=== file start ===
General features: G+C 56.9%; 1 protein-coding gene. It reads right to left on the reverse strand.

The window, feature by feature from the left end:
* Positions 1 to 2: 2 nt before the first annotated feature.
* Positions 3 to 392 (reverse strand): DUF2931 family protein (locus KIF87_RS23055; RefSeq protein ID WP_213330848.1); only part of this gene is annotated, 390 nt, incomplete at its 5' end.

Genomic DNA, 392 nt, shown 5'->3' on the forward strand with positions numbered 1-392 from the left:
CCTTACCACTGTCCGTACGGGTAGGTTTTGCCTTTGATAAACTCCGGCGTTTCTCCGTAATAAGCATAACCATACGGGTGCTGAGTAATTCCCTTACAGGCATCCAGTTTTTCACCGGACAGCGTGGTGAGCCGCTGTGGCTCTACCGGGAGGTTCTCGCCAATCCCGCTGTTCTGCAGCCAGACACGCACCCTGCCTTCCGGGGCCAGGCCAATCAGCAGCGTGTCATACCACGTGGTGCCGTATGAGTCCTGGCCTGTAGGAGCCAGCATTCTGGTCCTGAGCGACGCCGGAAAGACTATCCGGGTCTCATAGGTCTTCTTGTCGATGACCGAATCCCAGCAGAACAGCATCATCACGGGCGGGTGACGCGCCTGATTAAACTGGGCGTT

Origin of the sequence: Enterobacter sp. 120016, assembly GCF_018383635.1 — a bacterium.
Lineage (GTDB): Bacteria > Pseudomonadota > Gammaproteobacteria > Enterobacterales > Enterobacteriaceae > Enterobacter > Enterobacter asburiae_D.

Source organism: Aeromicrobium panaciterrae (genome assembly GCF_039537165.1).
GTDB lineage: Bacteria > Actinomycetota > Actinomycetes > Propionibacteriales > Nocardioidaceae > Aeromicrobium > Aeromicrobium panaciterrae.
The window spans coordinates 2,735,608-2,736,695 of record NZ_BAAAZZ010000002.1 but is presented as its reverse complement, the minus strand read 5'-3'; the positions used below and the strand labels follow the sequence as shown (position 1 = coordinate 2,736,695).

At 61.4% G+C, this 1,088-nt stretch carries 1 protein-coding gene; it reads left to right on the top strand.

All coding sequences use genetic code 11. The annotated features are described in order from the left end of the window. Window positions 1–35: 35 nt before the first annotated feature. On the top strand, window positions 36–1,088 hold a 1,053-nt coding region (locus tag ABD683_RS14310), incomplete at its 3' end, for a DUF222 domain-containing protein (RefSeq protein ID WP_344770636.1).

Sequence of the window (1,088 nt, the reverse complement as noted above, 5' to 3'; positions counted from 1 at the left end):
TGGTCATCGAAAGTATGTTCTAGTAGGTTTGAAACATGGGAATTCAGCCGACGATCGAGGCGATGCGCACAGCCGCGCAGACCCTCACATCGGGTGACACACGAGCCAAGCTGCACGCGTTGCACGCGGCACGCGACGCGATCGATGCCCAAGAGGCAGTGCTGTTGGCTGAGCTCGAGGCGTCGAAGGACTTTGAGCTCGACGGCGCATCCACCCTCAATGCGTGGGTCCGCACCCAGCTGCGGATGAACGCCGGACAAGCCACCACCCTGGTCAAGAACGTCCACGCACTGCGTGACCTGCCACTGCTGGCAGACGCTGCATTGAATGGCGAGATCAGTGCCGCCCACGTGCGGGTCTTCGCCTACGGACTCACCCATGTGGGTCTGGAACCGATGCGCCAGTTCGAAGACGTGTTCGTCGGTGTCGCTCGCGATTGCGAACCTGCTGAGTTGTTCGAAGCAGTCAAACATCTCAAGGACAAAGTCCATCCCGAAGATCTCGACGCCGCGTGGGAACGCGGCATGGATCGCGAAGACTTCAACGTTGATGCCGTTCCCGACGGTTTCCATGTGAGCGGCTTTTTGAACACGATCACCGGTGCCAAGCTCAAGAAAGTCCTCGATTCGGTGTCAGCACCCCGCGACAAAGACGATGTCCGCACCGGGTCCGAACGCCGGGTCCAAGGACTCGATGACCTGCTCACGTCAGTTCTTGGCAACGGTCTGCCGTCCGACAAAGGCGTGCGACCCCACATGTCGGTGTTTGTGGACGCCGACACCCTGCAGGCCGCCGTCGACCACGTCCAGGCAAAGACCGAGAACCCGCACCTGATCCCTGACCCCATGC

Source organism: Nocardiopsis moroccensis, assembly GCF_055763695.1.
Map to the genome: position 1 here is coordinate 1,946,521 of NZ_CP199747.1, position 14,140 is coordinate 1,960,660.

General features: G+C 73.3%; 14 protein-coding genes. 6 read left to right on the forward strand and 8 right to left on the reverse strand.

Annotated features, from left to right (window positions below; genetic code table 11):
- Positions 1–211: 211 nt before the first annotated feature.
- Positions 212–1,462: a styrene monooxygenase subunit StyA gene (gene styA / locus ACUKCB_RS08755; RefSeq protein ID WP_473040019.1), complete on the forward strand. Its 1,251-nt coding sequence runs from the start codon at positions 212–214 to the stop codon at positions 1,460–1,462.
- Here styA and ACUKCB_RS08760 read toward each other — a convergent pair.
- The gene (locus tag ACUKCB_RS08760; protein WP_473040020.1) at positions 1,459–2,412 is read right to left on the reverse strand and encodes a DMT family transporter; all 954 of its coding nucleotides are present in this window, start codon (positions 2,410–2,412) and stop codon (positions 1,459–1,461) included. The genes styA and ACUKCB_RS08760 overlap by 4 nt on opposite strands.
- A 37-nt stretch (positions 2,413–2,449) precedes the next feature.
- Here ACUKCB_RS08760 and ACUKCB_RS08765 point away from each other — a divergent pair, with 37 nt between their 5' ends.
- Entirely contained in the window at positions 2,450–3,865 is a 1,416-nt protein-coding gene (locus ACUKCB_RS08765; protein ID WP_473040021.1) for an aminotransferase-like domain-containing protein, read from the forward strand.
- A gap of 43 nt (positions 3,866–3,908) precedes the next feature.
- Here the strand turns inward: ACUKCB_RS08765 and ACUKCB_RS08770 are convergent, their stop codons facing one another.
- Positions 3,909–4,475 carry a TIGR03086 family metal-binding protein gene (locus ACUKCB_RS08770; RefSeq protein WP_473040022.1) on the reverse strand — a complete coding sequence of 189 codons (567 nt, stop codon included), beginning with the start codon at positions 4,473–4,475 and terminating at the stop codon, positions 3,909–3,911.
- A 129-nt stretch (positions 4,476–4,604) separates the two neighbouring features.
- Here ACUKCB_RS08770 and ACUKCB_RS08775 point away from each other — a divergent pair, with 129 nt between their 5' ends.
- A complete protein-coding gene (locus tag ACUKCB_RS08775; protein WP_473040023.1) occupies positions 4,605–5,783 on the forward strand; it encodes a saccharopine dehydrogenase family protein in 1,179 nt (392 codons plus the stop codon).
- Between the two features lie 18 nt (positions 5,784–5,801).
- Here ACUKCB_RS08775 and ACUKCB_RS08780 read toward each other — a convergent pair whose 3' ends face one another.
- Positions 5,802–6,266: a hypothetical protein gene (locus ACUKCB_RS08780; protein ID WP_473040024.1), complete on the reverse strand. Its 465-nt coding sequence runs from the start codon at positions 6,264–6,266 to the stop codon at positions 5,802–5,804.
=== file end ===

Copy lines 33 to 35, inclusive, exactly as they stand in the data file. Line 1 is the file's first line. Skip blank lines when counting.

- Between the two features lie 18 nt (positions 5,784–5,801).
- Here ACUKCB_RS08775 and ACUKCB_RS08780 read toward each other — a convergent pair whose 3' ends face one another.
- Positions 5,802–6,266: a hypothetical protein gene (locus ACUKCB_RS08780; protein ID WP_473040024.1), complete on the reverse strand. Its 465-nt coding sequence runs from the start codon at positions 6,264–6,266 to the stop codon at positions 5,802–5,804.